Sublethal Effects of Three Ectoparasites on Fish
Vaughan, Gene E.
University of Wisconsin-Stevens Point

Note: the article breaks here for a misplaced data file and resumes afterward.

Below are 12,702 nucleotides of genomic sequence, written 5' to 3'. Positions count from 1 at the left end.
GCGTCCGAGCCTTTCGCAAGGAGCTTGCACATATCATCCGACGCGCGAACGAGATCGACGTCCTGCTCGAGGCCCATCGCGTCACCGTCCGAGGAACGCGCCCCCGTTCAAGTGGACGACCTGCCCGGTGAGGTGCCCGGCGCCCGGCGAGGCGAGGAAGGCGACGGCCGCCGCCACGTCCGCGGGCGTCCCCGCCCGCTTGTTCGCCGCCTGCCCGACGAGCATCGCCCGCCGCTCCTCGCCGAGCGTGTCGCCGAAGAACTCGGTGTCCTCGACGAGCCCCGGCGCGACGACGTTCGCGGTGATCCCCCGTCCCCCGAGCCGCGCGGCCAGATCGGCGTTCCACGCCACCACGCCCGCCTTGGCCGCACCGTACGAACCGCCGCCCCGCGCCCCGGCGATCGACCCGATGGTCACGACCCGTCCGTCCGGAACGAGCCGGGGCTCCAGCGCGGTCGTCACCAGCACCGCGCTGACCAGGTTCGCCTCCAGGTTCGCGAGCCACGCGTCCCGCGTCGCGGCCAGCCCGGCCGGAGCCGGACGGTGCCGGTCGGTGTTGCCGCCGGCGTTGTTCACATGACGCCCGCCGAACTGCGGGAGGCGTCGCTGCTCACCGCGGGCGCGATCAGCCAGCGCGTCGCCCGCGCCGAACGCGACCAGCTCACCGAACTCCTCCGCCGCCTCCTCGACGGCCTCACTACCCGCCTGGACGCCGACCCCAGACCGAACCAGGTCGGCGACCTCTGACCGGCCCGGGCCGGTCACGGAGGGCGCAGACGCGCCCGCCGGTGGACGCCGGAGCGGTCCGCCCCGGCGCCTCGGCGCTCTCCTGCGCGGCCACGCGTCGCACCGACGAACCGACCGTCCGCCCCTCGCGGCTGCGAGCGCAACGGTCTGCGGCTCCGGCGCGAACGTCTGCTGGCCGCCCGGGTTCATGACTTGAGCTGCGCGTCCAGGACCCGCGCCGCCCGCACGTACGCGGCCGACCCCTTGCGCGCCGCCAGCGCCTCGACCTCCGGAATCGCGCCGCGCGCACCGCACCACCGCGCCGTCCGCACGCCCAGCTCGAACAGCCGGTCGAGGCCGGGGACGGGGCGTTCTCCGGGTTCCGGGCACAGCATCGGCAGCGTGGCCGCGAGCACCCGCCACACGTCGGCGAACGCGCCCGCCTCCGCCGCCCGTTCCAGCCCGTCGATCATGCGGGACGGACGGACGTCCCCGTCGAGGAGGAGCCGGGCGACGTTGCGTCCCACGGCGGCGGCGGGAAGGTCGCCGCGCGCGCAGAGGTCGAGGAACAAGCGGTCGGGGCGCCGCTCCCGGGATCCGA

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In an attempt to determine sublethal effects of parasites on fish, vulnerability-to predation, resistance to high temperature, weight-length relationships, and fecundity were compared for fish with and without or with light and heavy infestations of three ectoparasites. Species used were fathead minnow (Pimephales promelas) with anchor worm (Lernaea cyprinaceae) infestation levels ranging from 0 to 4 with a mean of 1.2 parasites per fish, brook trout (Salvelinus fontinalis) infested with gill lice (Salmincola edwardsii) at levels of 0 to J2 lice per fish with a mean of 4.1, and yellow perch (Perea flavescens) with black-spot (Neascus of Crassiphiala bulboglossa) with a range of 0 to 6JJ cysts per fish and a mean of 249. The only sublethal effect found was that of gill lice, which reduced resistance of brook trout to high temperature. None of the three actoparasites increased vulnerability of fish to predation by piscivorous fish. Weight-length relationships were the same in natural populations of brook trout with and without gill lice and in two groups of yellow perch, one with a light and one with a heavy infestation of black-spot. Fecundity of brook trout was not affected by gill lice.